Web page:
by Walter Updegrave
Based on my age, investments and the amount I'm saving, an online calculator suggested that my chances of being able to retire with the money I'll need is a virtual slam dunk. How confident can I be that my investments will actually earn enough over the next 40 years for me to retire? -- D.M.
I'm not a math wiz or a quant by any stretch of the imagination. But when it comes to making retirement planning decisions, I think it's important to look at the numbers.
That said, whenever you rev up an online tool or calculator, you've got to remember that you're dealing with estimates (often very squishy ones) not certainties. So common sense dictates that you take the results with more than a couple grains of salt.
Let's take the case of retirement calculators. Most project how large a nest egg you might accumulate -- and, in many cases, how long it might last -- based on a number of factors, including how much you've already accumulated, how much more you plan to save, how many years until you retire, the rate of return your investments will earn and how long you'll live.
You don't need a finance degree to know that all of these factors involve more than a little uncertainty. It's one thing to say you plan to save $500 a month or 15% of your salary for the next three or four decades and plug that assumption into a calculator.
It's another thing to actually do it. Reality often intrudes. Companies downsize, kids need orthodontia, college bills zap savings and sometimes the will to save yields to the urge to spend.
Projecting investment returns doesn't exactly lend itself to precision either. Forecasters generally start with a long-term expected return that builds in some variation -- both up and down -- since it's clear that investments like stocks and bonds don't churn out identical returns year after year.
Typically, the expected return is based on historical average returns for various asset classes or projected averages based on how returns might unfold given today's conditions.
Either way, there's as much art as science in determining this, as even when you're dealing with historical data, averages can vary substantially depending on the period you choose.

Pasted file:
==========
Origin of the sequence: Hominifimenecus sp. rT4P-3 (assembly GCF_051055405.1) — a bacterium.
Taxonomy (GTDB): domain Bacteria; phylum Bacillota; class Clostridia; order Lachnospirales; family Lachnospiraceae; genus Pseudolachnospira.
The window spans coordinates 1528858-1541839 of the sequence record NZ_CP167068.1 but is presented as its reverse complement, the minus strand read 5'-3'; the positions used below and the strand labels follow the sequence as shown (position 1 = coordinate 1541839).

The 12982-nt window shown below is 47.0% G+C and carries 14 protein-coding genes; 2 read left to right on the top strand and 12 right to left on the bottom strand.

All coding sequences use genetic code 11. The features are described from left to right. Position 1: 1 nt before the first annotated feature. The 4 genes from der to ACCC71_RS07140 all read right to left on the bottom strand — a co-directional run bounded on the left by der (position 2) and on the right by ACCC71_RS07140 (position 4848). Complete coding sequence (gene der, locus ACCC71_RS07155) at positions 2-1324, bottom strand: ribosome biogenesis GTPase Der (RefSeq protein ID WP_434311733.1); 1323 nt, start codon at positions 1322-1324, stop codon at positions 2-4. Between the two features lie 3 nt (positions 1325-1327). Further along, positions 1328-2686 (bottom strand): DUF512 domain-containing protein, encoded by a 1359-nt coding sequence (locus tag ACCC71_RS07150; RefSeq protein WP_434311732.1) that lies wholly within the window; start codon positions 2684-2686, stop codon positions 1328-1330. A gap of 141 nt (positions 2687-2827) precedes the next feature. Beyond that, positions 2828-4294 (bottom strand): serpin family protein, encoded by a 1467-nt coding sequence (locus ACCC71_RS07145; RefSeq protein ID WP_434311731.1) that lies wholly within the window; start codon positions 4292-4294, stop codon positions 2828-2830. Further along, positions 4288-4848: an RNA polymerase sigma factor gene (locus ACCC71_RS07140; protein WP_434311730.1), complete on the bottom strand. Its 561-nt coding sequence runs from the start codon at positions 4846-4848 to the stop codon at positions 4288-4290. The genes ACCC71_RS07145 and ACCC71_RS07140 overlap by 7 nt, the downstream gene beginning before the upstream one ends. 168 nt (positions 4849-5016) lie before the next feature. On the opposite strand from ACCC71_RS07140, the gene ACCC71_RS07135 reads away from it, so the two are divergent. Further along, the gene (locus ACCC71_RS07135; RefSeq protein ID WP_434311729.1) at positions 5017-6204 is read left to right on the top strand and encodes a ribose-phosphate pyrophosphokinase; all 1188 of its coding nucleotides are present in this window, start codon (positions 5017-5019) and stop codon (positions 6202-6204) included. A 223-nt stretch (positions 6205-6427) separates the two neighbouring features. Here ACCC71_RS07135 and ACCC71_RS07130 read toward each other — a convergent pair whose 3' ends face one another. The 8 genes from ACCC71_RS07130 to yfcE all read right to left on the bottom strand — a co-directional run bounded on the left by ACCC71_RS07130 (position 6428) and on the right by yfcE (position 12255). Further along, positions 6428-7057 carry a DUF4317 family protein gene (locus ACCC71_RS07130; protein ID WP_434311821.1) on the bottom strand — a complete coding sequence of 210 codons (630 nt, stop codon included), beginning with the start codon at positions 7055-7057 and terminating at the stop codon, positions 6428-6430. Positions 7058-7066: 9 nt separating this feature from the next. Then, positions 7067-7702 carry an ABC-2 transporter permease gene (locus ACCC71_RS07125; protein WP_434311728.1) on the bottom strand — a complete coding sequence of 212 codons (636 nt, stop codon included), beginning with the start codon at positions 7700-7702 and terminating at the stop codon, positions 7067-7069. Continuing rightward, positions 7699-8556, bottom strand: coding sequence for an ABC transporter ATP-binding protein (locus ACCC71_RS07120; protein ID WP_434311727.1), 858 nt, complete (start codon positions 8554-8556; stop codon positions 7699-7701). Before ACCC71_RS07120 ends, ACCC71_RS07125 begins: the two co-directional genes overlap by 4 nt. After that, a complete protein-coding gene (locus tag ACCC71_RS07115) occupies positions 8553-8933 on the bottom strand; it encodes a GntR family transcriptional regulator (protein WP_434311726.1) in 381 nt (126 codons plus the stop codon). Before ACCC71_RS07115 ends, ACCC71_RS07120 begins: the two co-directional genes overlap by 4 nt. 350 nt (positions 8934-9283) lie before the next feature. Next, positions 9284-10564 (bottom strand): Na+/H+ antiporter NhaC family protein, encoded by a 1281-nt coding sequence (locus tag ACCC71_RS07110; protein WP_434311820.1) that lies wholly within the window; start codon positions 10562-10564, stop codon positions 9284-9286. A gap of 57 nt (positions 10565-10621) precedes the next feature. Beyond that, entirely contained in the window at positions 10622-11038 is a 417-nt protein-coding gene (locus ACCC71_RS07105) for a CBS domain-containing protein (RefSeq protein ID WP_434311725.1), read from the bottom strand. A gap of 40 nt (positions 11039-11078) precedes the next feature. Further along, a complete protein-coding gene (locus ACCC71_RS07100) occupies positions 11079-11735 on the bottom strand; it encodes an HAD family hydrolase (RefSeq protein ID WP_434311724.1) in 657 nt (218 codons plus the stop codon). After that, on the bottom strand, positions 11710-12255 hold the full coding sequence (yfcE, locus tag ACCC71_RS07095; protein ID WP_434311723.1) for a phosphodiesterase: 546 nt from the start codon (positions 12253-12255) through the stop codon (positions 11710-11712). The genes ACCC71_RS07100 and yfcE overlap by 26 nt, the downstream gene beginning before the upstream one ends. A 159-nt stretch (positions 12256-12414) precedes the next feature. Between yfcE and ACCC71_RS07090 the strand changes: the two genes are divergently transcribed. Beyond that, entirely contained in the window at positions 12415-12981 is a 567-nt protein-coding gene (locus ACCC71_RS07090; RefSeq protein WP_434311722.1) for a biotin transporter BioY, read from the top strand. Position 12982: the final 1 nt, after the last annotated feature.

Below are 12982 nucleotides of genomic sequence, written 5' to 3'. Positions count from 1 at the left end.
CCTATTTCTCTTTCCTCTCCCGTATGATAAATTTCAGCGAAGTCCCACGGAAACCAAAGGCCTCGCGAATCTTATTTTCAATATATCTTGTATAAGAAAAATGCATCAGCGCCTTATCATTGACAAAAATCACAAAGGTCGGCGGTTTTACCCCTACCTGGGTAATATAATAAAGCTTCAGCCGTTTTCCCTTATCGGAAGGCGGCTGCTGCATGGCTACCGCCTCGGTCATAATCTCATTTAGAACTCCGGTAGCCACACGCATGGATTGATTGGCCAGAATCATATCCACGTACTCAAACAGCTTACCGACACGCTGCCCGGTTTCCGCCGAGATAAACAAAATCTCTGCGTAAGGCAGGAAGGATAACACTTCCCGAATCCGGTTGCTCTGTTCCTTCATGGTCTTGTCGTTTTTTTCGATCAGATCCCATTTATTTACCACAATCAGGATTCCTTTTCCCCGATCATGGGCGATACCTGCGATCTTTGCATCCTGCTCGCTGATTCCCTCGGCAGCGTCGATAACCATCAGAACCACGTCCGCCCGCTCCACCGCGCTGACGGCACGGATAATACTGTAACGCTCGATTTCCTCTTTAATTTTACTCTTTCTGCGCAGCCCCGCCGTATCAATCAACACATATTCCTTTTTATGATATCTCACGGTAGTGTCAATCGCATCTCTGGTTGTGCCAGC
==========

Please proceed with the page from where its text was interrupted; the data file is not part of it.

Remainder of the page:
For example, the bible for investments stats, the Ibbotson SBBI Classic Yearbook, shows that from 1926 through 2010, the annualized return for large-company stocks was 9.9%. But there were many relatively long stretches over that span when stocks' annualized return was much higher (20.1% for the 10 years from 1948 through 1958) and much lower (-1.4% for 1999 through 2008).
[Note to purists: I know that investment firms use arithmetic averages, not geometric averages or annualized returns, to build forecasts. But individual investors are more accustomed to seeing annualized rather than arithmetic returns -- which for stocks would be considerably higher -- so I cite annualized figures to avoid confusion.]
My point is that, even people who take a meticulous approach can come away with different ideas of what investments might earn in the future. That's the nature of prognostication.
At the same time, you must also be careful of falling into the "recency" trap, or basing your estimates on what's happened lately. It would be just as wrongheaded to presume the rough times we're experiencing today represent our long-term future as it was to assume (as many did at the time) that the boom times of the '90s marked the beginning of a golden era of unabated prosperity.
And, indeed, most rigorous attempts to forecast returns try to avoid merely accepting past averages or extrapolating recent experience into the future. (For a look at how two recent forecasts do that, click here and here).
So what does all this mean for someone trying to get a handle on his retirement planning? It's great to come away from a session with a retirement calculator with good news.
But just to be on the safe side, do a little reality check. Maybe try another calculator to see if the results are at least in the same ballpark. I'd also advise running a few different scenarios to see how that affects the results.
A young person like you with some 40 years to go until retirement probably has a relatively aggressive investment portfolio, say, 80% or more in stocks. If that's the case, try re-running the numbers with more conservative mixes, say, 60% stocks -- 40% bonds or even 50% stocks -- 50% bonds.
You'll likely find that your odds of success are somewhat lower -- or, that you'll have to boost the amount you're saving each year in order to maintain those better odds of success.
The extent to which the odds drop, shows how much you're counting on the higher expected returns of stocks to achieve a comfortable retirement. If those gains materialize, that's fine. But you don't want your retirement prospects to collapse if those returns fall short.
So to be safe, you may want to set your savings targets based a more moderate investing strategy. Save a bit more so that you're still OK if your investments earn less than the return projected with a more stock-heavy portfolio (or if you happen to miss your savings targets in some years).
And remember that no tool or calculator can predict the future. That's especially true when you're looking decades ahead. Over the 40 years between now and the time you retire there are just too many unknowns. Neither you, nor I, nor anyone else can control how the economy or the financial markets will perform.
What you can do, though, is check your progress periodically -- say, every year or so -- and adjust your overall savings and investing strategy to stay on track as you draw closer to your planned retirement date. Do that, and you can rest assured you are doing all you can.
Copyrighted, CNNMoney. All Rights Reserved.